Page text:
Cornelia Beekman Walton - from the collection of the New-York Historical Society
At the time there was no Franklin Square; and Pearl Street was known as Queen Street.  But the undeveloped land would be transformed into ample gardens, lawns and orchards.

Because Walton imported the building materials--the yellow bricks came from Holland and the carved woodwork from England, for instance--the project took about five years to complete.  When finished, William and Cornelia Walton had a Georgian palace that could easily hold its own with its London counterparts.

The house originally had the address of No. 156 Queen Street.  Historian John Fanning Watson, in his 1846 Annals and Occurrences of New York City, pointed out that it was "intended to show the best style of English construction, and of course, as marking a set purpose of avoiding the former Dutch style."

Rufus Rockwell Wilson described, "Set in ample gardens, which then ran down to the East River, with no intervening streets, the Walton house was fifty feet wide, with three stories and an attic, above which was a tiled and slightly sloping roof, encircled by two rows of balustrades."

Within the pediment over the imposing columned portico was the coat of arms of the Walton family.  Wilson went on, "there were spacious drawing-rooms on each side of the wide mahogany staircase.  Some of the rooms were panelled in oak, and the walls of others were hung with stamped and heavily gilded leather, while porcelain tiles set with flowers and birds adorned all of the fireplaces."

Decades later The New York Times wrote "After the building came the furnishing, which was all that boundless means and great good taste could make it.  Gilding, ormolu, molding, rare Spanish-American woods for panels, wainscots and stair-cases of mahogany, carved chimney-pieces in the style of Grinling Gibbons from London, tapestries, damasks, and carpets from France, marbles from Italy, were amassed slowly during several years."

A sketch in Valentine's Manual of 1857 depicted the "Sitting Room" (copyright expired)
The view from Cornelia's dressing room looked out over the garden to the East River where sailing vessels glided passed.  The Times later described the garden being "finely laid out in sections of vegetable, flower, and rose beds; also a large conservatory, Summer houses, grape arbors, and graveled walks.  There were cherry, peach, apricot and quince trees in abundance.  The shrubbery was luxuriant.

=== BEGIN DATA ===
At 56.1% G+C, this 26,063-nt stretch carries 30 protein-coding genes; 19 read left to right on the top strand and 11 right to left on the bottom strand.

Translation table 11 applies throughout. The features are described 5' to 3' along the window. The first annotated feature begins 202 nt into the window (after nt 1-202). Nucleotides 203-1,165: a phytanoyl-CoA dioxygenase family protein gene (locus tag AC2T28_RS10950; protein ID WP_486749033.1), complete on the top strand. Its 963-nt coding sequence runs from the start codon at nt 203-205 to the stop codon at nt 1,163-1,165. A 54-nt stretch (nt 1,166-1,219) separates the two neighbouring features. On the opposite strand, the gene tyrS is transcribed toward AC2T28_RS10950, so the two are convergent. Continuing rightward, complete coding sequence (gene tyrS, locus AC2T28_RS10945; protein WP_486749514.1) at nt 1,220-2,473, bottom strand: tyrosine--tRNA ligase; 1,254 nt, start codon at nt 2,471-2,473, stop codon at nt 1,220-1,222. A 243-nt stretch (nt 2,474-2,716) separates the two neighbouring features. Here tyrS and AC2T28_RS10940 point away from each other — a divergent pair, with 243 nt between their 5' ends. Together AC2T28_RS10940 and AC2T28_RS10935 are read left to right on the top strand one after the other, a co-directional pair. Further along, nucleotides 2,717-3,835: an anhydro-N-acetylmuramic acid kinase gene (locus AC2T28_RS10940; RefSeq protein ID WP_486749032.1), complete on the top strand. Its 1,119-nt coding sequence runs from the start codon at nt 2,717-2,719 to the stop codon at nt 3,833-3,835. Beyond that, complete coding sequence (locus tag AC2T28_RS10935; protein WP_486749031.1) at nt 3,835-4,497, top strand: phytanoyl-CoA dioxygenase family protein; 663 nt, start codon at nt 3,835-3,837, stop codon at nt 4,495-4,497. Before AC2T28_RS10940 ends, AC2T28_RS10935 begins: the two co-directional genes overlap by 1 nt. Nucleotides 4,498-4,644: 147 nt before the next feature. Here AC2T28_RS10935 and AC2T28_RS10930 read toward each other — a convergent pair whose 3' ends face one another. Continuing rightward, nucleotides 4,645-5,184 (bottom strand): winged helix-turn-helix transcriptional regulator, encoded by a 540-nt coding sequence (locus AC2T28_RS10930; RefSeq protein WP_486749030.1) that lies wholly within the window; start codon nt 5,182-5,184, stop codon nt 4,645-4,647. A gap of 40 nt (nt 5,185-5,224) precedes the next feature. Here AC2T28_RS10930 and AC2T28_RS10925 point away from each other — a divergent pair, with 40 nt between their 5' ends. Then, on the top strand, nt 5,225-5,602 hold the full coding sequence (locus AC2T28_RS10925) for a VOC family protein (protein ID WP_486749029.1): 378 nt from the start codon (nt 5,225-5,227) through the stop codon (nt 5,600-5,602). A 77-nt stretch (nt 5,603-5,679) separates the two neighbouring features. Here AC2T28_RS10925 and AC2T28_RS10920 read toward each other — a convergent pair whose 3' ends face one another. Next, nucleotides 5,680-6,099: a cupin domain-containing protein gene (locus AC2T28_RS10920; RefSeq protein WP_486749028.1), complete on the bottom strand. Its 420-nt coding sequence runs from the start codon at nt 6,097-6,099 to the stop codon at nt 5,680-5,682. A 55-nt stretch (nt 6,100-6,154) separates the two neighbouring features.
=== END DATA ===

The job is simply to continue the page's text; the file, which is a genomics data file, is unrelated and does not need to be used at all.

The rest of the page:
Charles Hemstreet wrote in his 1902 When Old New York Was Young that "the main rooms were furnished with silk damask and green worsted curtains, mahogany card-tables and dining-tables, and chairs with damask seats; walnut gilt-framed looking-glasses and a large number of framed prints."

The Georgian woodwork of the entrance hall was sumptuous.  Valentine's Manual of 1857 (copyright expired)
William Walton was not only one of the most prominent businessmen of the city, but was "soon looked upon as fitted for political honors," according to The Magazine of American History in 1878.  In 1752 he was elected to the General Assembly (a post he held until 1759).  In 1756 Governor Hardy recommended him as "a suitable person" to take a seat in his Majesty's Council and he remained on the Council until his death in 1768.

In the meantime the mansion was the scene of glittering dinners, dances and receptions.  Historian Isaac J. Greenwood recalled in 1878 that it was "where fashion and power gathered in their pomp and pride."    The famous New York historian Martha J. Lamb said Walton "was genial, full of brilliance, and a master of the arts of politeness.  Dinners were his hobby, and he gathered about his table from time to time such of the celebrities of the Old World as, officially or in the pursuit of pleasure, visited the New."

One of the nost notable entertainments came when the British officers returned to New York from Canada following the end of the French and Indian War in 1763.  The New York Times, decades later, wrote "The lavish profusion of his cellars and larder, and particularly the gorgeous display of his gold and silver plate, astonished those who had the fortune to be invited."

The Walton mansion came into play when the colonists opposed the Stamp Act, passed in November 1765.  They complained that they were unable to afford the tax, and it would ruin many a merchant.  But the officers who had been entertained in the Walton house had taken home stories; The New York Times saying "it became the topic of universal comment in fashionable circles."  The English Ministry took note, "and the house of Mr. Walton [was] quoted in Parliament as proof of the great wealth of the colonial merchants, and their perfect ability to pay the stamp tax."

from the History of the City of New York by Martha J. Lamb, 1921 (copyright expired)
The repeal of the Stamp Act in the spring of 1766 prompted another grand display.   On December 14, 1872 The Times recounted "Oxen were feasted whole and distributed to whoever chose to partake; bells were rung, cannon were fired, and the whole City gave itself up to an intoxication of self-gratulation.  Mr. Walton, now quite an old man, threw open his house to everybody throughout the day; cold meats, port and sherry and strong waters were on the sideboard, and every one was free to feast to his heart's content.  In the evening he gave a grand dinner to the principal merchants and the leading English officials, at which there was a grand reconciliation."